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We conducted a genome-wide DNA methylation analysis in CD19+ B-cells from chronic lymphocytic leukemia (CLL) patients and normal control samples using reduced representation bisulfite sequencing (RRBS). The methylation status of 1.8–2.3 million CpGs in the CLL genome was determined; about 45% of these CpGs were located in more than 23,000 CpG islands (CGIs). While global CpG methylation was similar between CLL and normal B-cells, 1764 gene promoters were identified as being differentially methylated in at least one CLL sample when compared with normal B-cell samples. Nineteen percent of the differentially methylated genes were involved in transcriptional regulation. Aberrant hypermethylation was found in all HOX gene clusters and a significant number of WNT signaling pathway genes. Hypomethylation occurred more frequently in the gene body including introns, exons, and 3′-UTRs in CLL. The NFATc1 P2 promoter and first intron was found to be hypomethylated and correlated with upregulation of both NFATc1 RNA and protein expression levels in CLL suggesting that an epigenetic mechanism is involved in the constitutive activation of NFAT activity in CLL cells. This comprehensive DNA methylation analysis will further our understanding of the epigenetic contribution to cellular dysfunction in CLL.
Chronic lymphocytic leukemia (CLL) is the most common adult leukemia in the United States and accounts for approximately 11% of all hematologic neoplasms. Despite recent advances in the understanding of the underlying pathophysiology and in the treatment of this disease, CLL remains incurable. The clinical course of patients with CLL is heterogeneous; some patients experience rapid disease progression while others live for decades without requiring treatment.1,2 Since treatment of unselected early stage patients with alkylating agents at diagnosis offers no survival advantage over treatment at the time of disease progression, the current paradigm for newly diagnosed, early-stage CLL patients is to pursue a strategy of “watch and wait,” which defers treatment until the disease progresses.2 However, this approach often leads to profound anxiety and emotional distress for patients with CLL.1 Although the identification and validation of prognostic molecular markers (including surface markers ZAP70 and CD38, cytogenetic abnormalities, and IGHV mutational status) has resulted in refinements in the management of these patients,3-5 many of these biological assays are expensive, difficult to standardize and not widely available.1 Thus, the discovery of biologically relevant factors that influence the heterogeneity and progression of CLL will not only promote our understanding of the disease process, but also will allow us to identify rational therapeutic approaches.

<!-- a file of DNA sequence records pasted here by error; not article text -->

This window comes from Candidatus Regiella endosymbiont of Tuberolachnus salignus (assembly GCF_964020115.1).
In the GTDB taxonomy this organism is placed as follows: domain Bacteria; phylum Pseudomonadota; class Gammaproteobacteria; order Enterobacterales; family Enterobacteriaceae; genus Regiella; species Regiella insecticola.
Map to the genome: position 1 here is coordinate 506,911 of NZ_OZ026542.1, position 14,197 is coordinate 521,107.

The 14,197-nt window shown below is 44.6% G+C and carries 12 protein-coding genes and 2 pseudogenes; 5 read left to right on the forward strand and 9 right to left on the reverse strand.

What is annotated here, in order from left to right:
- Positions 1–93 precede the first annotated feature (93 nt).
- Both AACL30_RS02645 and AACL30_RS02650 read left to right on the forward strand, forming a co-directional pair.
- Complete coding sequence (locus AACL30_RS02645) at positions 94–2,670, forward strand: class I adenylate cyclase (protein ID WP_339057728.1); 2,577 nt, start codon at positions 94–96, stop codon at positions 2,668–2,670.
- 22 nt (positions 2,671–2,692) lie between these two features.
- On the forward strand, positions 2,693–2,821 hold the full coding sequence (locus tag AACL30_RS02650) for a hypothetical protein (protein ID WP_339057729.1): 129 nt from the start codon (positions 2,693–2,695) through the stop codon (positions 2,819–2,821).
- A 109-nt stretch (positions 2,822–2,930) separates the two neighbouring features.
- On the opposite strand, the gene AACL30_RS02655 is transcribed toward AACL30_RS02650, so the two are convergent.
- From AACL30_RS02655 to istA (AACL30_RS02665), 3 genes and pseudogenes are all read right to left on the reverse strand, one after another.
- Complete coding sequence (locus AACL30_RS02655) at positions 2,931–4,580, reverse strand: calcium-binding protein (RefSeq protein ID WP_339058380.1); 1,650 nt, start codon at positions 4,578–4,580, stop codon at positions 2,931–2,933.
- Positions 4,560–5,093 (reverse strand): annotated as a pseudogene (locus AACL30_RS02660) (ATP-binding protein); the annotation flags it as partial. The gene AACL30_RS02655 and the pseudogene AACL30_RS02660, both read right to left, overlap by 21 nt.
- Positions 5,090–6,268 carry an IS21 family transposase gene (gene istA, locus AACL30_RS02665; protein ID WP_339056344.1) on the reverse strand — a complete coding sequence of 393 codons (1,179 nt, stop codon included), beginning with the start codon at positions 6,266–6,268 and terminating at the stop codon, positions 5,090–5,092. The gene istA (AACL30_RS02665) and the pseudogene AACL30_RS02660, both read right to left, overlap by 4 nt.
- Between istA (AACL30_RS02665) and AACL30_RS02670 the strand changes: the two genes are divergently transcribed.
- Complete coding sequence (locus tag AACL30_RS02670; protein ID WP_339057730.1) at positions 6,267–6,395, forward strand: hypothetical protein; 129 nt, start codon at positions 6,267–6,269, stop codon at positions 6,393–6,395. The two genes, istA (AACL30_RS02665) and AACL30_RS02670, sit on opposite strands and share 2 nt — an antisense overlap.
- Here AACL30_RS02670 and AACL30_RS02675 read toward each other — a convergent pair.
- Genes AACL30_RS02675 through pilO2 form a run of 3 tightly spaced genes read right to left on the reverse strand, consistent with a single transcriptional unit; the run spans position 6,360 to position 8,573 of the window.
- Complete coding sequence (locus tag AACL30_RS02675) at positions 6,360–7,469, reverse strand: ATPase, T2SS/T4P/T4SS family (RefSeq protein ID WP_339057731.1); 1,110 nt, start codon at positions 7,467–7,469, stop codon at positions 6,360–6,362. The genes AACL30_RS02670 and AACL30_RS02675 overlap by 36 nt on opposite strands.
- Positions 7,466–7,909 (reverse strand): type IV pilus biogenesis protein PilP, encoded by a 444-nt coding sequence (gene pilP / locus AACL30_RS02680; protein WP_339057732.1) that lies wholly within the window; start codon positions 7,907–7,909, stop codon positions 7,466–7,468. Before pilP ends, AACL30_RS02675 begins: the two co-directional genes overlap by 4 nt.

Epigenetic processes such as DNA methylation and histone modifications control packaging of DNA and have a direct impact on the function of the human genome. Numerous studies have demonstrated that aberrant epigenetic changes play an important role in tumor initiation and progression.6 Aberrant DNA methylation changes in tumor suppressor genes such as DAPK1,7 SFRP1,8 ID4,9 genes involved in apoptosis, cell cycle regulators p16 and p1510 and prognostic markers ZAP7011,12 and TWIST213 have been identified in CLL patients. DNA methylation changes were also found to be associated with disease progression in the Eµ-TCL1 transgenic mouse model of CLL.14 In an initial global screen for CpG island (CGI) methylation using a technique called restriction landmark genomic scanning (RLGS), DNA hypermethylation was found in CLL patients with a mean of 4.8% of CGIs affected.15 Recently, several genome-wide DNA methylation studies using DNA methylation microarray analyses identified additional aberrantly methylated genes in CLL samples.16-18 Our studies, as well as many others, have also shown that some of these methylated genes had good correlation with the existing prognostic markers.16-19 In this study, we utilized the reduced representation bisulfite sequencing (RRBS) to identify aberrant DNA methylation changes at single-base resolution in CD19+ B-cells purified from the peripheral blood of CLL samples and normal control subjects. Differential methylation between CLL and normal B-cells was identified within sequences with different functional annotations including, but not limited to CGI, CGI shore and repetitive sequences. Examples of both hyper and hypomethylation were identified in the 5′ end regulatory region and gene body of many genes that could potentially function in the CLL pathogenesis and lead to aberrant gene expression.